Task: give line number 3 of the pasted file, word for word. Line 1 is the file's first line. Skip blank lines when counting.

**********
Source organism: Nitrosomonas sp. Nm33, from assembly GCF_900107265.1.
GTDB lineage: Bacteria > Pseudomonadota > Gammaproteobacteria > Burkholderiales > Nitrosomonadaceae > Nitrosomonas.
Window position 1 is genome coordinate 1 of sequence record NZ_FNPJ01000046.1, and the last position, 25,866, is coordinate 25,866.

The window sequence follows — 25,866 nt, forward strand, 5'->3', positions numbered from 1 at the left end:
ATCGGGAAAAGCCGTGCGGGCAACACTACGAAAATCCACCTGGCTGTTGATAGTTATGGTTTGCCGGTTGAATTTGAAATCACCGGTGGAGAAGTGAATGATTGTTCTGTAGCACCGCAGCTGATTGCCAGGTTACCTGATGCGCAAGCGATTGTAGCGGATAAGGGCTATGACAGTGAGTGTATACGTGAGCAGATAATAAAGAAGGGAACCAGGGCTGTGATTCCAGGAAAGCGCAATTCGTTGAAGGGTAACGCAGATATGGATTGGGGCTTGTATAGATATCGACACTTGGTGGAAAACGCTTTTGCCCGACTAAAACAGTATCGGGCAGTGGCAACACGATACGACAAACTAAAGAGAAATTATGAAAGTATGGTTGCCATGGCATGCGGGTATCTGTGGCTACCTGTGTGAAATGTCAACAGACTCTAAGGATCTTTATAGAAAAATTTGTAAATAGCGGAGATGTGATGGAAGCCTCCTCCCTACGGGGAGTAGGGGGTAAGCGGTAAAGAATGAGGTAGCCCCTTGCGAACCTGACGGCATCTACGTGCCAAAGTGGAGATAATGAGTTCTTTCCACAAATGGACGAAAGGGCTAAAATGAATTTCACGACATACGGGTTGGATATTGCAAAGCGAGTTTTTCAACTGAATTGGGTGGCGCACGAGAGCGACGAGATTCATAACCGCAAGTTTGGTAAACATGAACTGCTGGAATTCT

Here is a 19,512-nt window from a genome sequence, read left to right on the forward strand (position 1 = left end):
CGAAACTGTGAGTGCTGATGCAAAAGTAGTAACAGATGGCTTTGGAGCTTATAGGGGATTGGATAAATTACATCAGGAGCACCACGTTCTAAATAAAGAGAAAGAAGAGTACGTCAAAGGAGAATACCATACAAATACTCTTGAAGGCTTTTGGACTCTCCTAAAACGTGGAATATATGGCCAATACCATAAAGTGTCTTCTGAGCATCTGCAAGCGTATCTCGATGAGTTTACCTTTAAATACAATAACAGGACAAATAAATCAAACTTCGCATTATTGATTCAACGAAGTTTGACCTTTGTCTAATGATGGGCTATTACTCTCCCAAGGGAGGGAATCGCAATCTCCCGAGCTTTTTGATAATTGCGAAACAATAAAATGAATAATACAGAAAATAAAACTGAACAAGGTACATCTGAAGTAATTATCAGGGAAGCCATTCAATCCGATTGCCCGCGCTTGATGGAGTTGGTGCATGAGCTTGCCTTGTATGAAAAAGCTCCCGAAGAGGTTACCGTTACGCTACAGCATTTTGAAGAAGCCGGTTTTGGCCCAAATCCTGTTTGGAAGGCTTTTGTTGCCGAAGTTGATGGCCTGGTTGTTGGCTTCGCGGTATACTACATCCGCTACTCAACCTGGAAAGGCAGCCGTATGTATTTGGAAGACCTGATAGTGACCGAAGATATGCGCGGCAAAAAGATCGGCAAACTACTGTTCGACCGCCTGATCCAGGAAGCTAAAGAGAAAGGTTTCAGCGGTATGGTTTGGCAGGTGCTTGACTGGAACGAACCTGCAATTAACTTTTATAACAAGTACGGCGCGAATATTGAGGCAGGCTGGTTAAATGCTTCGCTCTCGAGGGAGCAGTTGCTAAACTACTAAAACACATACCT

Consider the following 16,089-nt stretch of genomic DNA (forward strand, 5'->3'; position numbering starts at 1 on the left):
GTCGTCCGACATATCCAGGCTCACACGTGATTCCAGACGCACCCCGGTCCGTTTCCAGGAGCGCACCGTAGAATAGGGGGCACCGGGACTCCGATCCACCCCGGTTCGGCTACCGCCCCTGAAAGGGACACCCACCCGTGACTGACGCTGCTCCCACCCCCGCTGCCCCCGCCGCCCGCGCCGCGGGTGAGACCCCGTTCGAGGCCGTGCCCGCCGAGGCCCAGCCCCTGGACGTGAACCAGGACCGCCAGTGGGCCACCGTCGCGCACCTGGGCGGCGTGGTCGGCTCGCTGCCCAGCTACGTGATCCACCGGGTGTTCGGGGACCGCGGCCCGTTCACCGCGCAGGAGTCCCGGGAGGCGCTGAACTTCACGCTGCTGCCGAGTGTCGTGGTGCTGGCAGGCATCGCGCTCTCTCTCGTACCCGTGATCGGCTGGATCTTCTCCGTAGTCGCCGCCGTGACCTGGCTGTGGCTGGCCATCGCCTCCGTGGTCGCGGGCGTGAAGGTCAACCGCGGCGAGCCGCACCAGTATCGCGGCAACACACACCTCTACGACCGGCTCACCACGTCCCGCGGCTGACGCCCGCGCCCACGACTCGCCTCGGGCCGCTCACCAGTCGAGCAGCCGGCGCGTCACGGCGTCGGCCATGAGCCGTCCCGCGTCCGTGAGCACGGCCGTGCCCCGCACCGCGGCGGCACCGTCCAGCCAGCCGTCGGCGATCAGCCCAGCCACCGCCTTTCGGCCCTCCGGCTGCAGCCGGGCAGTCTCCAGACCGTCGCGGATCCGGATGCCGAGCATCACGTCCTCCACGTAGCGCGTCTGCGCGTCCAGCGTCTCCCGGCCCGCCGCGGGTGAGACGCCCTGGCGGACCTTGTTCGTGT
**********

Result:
Window position 1 is genome coordinate 1 of sequence record NZ_FNPJ01000046.1, and the last position, 25,866, is coordinate 25,866.